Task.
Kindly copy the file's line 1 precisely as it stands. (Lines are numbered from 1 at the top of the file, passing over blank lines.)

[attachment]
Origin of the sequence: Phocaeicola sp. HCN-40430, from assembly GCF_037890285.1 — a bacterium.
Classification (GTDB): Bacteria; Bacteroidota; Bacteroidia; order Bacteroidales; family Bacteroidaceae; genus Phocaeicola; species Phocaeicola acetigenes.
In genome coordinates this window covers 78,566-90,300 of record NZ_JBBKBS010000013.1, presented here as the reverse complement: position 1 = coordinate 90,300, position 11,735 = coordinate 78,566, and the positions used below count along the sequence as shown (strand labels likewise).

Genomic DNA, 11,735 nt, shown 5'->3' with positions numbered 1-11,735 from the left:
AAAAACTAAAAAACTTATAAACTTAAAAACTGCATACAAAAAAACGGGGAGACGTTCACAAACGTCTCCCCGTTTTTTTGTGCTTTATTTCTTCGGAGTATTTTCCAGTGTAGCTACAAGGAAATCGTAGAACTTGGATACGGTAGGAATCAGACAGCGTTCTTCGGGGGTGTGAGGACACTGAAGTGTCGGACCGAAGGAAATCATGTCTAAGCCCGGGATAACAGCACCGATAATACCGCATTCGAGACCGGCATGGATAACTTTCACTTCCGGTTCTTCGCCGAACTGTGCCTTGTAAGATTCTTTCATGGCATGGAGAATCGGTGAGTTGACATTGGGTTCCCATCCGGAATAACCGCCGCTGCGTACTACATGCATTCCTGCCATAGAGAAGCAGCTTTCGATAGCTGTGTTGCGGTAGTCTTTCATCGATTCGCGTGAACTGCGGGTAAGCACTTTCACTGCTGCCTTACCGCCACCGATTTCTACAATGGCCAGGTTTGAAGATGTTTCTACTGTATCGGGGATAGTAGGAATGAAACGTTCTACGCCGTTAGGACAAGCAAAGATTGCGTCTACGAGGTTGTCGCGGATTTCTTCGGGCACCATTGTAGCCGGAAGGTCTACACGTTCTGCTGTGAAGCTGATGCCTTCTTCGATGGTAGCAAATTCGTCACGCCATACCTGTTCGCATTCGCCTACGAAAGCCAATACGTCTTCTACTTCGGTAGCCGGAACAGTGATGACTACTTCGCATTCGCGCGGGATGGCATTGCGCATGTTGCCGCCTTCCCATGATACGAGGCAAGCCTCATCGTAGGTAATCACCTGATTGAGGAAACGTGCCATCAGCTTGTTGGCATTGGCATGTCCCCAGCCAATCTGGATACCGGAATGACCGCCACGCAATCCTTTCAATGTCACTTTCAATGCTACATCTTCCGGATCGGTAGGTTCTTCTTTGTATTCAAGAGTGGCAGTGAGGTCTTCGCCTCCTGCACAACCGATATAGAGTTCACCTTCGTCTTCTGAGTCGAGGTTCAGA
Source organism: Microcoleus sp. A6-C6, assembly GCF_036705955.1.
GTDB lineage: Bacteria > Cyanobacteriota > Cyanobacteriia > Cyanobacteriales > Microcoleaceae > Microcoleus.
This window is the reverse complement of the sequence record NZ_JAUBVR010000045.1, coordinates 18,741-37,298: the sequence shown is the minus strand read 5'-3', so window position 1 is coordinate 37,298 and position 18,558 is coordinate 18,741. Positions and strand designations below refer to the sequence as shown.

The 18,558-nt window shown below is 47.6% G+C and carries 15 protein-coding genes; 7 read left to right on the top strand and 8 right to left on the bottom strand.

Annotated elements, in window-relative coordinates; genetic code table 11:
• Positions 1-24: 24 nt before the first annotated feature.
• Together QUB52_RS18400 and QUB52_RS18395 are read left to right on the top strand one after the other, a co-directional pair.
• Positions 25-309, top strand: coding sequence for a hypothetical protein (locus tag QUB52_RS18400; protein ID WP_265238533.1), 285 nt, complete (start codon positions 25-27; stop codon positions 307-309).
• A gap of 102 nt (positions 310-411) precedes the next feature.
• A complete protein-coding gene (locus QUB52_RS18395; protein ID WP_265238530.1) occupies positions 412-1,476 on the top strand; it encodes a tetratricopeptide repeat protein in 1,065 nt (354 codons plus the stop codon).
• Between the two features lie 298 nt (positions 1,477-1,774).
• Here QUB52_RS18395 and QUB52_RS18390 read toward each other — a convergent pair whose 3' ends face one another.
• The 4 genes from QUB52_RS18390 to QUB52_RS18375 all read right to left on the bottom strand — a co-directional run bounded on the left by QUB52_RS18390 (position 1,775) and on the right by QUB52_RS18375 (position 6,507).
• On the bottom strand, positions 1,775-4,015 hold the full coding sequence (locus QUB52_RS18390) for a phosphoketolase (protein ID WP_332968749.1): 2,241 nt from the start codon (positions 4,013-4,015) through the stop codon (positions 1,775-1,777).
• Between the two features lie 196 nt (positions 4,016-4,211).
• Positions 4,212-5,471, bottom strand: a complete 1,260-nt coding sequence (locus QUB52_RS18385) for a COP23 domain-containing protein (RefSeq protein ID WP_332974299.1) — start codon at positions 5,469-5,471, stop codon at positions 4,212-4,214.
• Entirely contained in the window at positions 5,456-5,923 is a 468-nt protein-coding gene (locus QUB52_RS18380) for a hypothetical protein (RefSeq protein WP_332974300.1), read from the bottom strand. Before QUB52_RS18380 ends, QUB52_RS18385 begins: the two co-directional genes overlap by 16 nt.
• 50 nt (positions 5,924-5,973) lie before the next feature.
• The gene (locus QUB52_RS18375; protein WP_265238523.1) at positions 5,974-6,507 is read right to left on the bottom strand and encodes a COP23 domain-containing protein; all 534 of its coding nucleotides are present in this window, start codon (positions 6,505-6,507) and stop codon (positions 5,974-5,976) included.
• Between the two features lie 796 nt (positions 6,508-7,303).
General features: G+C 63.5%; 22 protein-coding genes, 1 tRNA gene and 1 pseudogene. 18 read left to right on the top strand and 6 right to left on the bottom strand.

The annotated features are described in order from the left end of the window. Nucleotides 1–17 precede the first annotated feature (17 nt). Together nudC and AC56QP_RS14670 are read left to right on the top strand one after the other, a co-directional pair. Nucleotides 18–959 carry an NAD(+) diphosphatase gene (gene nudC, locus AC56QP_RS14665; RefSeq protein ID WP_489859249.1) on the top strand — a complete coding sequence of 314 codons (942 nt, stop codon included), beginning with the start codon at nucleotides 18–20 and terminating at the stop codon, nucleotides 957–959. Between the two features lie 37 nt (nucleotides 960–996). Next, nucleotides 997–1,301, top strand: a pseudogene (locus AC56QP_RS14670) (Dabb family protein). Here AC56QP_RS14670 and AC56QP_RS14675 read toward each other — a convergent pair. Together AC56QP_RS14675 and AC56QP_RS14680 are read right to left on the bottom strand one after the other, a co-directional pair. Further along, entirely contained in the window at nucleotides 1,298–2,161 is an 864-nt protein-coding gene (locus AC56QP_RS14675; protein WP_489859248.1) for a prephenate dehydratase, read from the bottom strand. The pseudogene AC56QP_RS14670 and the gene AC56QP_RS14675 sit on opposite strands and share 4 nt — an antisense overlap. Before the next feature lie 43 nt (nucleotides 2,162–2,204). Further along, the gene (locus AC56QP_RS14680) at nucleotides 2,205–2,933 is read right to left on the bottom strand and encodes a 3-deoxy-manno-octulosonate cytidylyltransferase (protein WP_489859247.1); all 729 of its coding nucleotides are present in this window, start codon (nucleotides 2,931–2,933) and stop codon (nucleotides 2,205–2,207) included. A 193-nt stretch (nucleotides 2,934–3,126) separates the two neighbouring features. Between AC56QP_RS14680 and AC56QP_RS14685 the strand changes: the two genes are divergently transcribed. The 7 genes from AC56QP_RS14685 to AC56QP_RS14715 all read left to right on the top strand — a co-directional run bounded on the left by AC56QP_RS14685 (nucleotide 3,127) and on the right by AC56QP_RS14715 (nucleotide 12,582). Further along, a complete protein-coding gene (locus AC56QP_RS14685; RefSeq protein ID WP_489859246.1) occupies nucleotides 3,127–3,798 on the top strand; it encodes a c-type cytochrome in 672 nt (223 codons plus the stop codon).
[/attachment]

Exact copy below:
Origin of the sequence: Phocaeicola sp. HCN-40430, from assembly GCF_037890285.1 — a bacterium.